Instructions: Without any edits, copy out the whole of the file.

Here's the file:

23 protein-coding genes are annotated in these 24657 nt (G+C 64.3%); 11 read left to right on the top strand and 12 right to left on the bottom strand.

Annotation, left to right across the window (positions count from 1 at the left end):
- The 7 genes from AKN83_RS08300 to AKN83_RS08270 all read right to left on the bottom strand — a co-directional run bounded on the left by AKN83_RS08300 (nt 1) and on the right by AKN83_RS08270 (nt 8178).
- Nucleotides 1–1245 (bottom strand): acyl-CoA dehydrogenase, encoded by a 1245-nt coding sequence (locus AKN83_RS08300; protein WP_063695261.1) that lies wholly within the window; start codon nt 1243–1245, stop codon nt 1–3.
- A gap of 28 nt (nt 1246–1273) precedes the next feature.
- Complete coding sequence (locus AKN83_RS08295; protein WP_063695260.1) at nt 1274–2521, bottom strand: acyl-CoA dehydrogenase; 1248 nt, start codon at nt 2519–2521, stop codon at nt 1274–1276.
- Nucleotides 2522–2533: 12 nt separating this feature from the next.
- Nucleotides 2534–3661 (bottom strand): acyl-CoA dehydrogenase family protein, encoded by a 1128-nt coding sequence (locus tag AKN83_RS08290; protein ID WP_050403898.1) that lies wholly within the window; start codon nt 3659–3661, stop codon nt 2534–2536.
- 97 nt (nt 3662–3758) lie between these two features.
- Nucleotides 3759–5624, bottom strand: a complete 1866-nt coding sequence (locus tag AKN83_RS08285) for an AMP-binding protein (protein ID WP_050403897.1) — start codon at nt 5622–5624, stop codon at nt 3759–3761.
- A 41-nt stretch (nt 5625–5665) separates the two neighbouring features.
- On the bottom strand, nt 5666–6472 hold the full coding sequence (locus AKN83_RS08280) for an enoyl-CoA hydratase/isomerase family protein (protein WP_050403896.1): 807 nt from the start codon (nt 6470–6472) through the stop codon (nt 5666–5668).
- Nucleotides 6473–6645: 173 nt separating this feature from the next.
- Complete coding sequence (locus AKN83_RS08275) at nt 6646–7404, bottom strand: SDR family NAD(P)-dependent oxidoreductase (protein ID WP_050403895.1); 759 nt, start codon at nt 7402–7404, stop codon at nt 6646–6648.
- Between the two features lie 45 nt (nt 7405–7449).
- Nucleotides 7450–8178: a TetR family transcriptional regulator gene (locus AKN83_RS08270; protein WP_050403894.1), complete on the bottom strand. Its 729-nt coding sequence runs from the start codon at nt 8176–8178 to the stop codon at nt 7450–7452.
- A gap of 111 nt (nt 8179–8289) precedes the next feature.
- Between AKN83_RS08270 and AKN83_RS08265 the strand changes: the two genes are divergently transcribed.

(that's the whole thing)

23 protein-coding genes are annotated in these 24657 nt (G+C 64.3%); 11 read left to right on the top strand and 12 right to left on the bottom strand.

Annotation, left to right across the window (positions count from 1 at the left end):
- The 7 genes from AKN83_RS08300 to AKN83_RS08270 all read right to left on the bottom strand — a co-directional run bounded on the left by AKN83_RS08300 (nt 1) and on the right by AKN83_RS08270 (nt 8178).
- Nucleotides 1–1245 (bottom strand): acyl-CoA dehydrogenase, encoded by a 1245-nt coding sequence (locus AKN83_RS08300; protein WP_063695261.1) that lies wholly within the window; start codon nt 1243–1245, stop codon nt 1–3.
- A gap of 28 nt (nt 1246–1273) precedes the next feature.
- Complete coding sequence (locus AKN83_RS08295; protein WP_063695260.1) at nt 1274–2521, bottom strand: acyl-CoA dehydrogenase; 1248 nt, start codon at nt 2519–2521, stop codon at nt 1274–1276.
- Nucleotides 2522–2533: 12 nt separating this feature from the next.
- Nucleotides 2534–3661 (bottom strand): acyl-CoA dehydrogenase family protein, encoded by a 1128-nt coding sequence (locus tag AKN83_RS08290; protein ID WP_050403898.1) that lies wholly within the window; start codon nt 3659–3661, stop codon nt 2534–2536.
- 97 nt (nt 3662–3758) lie between these two features.
- Nucleotides 3759–5624, bottom strand: a complete 1866-nt coding sequence (locus tag AKN83_RS08285) for an AMP-binding protein (protein ID WP_050403897.1) — start codon at nt 5622–5624, stop codon at nt 3759–3761.
- A 41-nt stretch (nt 5625–5665) separates the two neighbouring features.
- On the bottom strand, nt 5666–6472 hold the full coding sequence (locus AKN83_RS08280) for an enoyl-CoA hydratase/isomerase family protein (protein WP_050403896.1): 807 nt from the start codon (nt 6470–6472) through the stop codon (nt 5666–5668).
- Nucleotides 6473–6645: 173 nt separating this feature from the next.
- Complete coding sequence (locus AKN83_RS08275) at nt 6646–7404, bottom strand: SDR family NAD(P)-dependent oxidoreductase (protein ID WP_050403895.1); 759 nt, start codon at nt 7402–7404, stop codon at nt 6646–6648.
- Between the two features lie 45 nt (nt 7405–7449).
- Nucleotides 7450–8178: a TetR family transcriptional regulator gene (locus AKN83_RS08270; protein WP_050403894.1), complete on the bottom strand. Its 729-nt coding sequence runs from the start codon at nt 8176–8178 to the stop codon at nt 7450–7452.
- A gap of 111 nt (nt 8179–8289) precedes the next feature.
- Between AKN83_RS08270 and AKN83_RS08265 the strand changes: the two genes are divergently transcribed.